Among the many implicit precepts directing health-care reform are the following:
(1) The employer-based system doesn't work, either to assure coverage or control cost.
(2) The employer-based system must be preserved.
(3) A strong public option would offer consumers lower premiums and attract a lot of customers.
(4) A strong public option cannot be included because private insurers cannot effectively compete with it.
(5) Among the worst economic distortions of the system is the fact that employers choose insurance for their employees, and thus employees don't really understand the cost of coverage.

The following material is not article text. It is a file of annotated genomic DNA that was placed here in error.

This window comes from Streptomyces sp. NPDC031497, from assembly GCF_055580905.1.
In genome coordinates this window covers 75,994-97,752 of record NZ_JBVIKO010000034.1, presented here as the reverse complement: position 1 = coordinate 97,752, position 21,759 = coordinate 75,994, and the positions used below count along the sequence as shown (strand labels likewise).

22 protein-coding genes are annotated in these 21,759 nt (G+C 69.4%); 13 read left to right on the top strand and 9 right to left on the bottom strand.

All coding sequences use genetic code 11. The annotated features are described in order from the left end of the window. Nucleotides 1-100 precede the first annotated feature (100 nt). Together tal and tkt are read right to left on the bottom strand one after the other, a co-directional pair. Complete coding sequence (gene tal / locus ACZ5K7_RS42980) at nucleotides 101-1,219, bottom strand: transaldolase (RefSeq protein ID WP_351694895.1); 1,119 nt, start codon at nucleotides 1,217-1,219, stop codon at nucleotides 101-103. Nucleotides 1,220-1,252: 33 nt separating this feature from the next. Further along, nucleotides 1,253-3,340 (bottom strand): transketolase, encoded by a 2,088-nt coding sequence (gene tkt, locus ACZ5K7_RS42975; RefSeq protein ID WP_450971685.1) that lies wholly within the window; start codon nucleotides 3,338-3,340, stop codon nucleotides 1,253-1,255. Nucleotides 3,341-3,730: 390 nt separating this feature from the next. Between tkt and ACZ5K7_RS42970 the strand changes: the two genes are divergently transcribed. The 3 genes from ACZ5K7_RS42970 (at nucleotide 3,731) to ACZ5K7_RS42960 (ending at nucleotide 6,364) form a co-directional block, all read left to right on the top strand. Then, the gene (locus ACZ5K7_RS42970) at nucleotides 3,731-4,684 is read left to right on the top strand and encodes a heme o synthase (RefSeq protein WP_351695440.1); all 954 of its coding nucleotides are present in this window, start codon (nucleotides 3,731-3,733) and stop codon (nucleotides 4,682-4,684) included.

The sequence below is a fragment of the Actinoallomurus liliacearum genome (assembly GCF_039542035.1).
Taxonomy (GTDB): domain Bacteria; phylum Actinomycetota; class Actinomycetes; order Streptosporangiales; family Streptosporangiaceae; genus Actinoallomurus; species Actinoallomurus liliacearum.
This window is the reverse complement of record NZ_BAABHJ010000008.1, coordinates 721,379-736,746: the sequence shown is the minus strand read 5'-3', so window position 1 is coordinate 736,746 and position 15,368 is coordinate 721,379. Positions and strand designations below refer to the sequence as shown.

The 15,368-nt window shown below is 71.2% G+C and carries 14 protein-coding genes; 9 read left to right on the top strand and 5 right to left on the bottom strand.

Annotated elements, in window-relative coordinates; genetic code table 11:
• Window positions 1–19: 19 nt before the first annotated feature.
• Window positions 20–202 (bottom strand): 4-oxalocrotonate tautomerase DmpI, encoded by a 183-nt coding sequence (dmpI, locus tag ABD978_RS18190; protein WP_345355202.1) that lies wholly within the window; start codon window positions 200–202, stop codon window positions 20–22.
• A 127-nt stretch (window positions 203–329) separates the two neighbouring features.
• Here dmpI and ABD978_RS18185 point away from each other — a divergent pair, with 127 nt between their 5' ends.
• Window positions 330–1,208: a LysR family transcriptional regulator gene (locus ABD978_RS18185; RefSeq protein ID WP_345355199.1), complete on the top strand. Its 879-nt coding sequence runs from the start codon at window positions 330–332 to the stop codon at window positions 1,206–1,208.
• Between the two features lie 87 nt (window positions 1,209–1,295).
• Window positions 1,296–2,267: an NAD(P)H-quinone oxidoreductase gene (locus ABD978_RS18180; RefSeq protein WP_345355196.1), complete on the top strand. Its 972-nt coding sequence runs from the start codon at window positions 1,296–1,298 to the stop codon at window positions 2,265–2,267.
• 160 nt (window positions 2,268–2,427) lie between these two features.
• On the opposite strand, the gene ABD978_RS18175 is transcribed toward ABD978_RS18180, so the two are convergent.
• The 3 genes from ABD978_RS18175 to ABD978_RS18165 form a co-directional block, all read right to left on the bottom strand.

(6) The exchange cannot initially be open to employees, and may never be opened to employees, because they might leave employer-based insurance in order to shop for their own policies more aggressively.
You can go on in this vein, of course. It's a bit of a problem.
Tuesday, October 27, 2009
Ezra Sums Up